It’s not an entirely new phenomenon. You can find newspaper editors and reporters railing against “free puffs” as far back as the nineteenth century. The great American editor Horace Greeley told an overly-persistent press agent back in 1854 that “if you want to use the columns of any journal to promote your own or some other person’s private interest, offer to pay for it, there is no other honest way.” But two recent books published in England make a persuasive argument that in the modern struggle between public relations and the press, it is PR that is gaining the upper hand.
The first book is called Rethinking Public Relations: The Spin and the Substance, by Kevin Moloney, a university lecturer with twenty years’ experience in PR. Moloney surveys the British media landscape and concludes that journalists are being “colonized” by public relations. “There is a PR-isation of the media happening in the U.K.,” he writes. “There is a growing identity in the attitudes, behaviours and personnel of journalism and PR. It implies a growing dependency of journalists on PR, leading to the disablement of their critical faculties.”
Moloney notes that an ever-increasing number of stories in the British press are simply prefabricated pieces supplied by the public-relations industry. These are precisely the kinds of story that Al and Laura Reis celebrate as something for marketers to aspire to in The Fall of Advertising and the Rise of PR. But Kevin Moloney, in spite of his shared background in public relations, reaches a different conclusion. He argues “these relationships of journalistic dependency need to be reversed into independence. The more distance between journalists and PR people, the better for an open, liberal democracy.”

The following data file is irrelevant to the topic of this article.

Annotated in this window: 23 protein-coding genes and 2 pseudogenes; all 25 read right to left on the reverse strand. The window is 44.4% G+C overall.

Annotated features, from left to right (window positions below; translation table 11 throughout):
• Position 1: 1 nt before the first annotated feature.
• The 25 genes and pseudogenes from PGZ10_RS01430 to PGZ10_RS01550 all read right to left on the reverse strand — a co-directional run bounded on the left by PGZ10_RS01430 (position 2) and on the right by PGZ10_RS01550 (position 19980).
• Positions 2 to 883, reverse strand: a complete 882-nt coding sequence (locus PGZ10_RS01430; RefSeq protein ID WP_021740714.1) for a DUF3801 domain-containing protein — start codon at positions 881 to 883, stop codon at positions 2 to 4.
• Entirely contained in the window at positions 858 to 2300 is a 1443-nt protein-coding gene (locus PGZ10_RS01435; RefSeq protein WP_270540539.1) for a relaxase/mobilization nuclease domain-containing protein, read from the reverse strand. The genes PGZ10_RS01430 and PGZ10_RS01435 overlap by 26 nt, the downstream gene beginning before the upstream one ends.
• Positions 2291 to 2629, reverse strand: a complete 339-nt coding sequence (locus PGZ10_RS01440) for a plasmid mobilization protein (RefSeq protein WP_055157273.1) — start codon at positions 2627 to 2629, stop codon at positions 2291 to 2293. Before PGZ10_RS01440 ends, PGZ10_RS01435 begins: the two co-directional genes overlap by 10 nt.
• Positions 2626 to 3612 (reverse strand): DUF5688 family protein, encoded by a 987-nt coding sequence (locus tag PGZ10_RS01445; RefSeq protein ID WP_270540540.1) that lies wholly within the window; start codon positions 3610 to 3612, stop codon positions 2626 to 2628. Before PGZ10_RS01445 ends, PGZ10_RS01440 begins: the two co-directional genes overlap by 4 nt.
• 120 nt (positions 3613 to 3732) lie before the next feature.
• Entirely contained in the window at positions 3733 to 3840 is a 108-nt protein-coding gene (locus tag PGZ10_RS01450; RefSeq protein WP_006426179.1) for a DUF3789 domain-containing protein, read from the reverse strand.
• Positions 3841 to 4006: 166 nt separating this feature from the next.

The second book dealing with British journalistic dependency on PR is Public Relations Democracy: Politics, Public Relations and the Mass Media in Britain, by Aeron Davis, a lecturer at City University in London. Davis sees the problem as essentially one of supply and demand. Over the past twenty years, the demand for news content has dramatically increased. In television, there has been a proliferation of twenty-four-hour news stations and new specialty cable and digital channels. Mainstream news-papers, in their increasingly desperate efforts to be all things to all readers, have swollen in size, adding new sections and supplements. The “alternative” and ethnic press has grown dramatically, to say nothing of the nearly insatiable appetite for content online.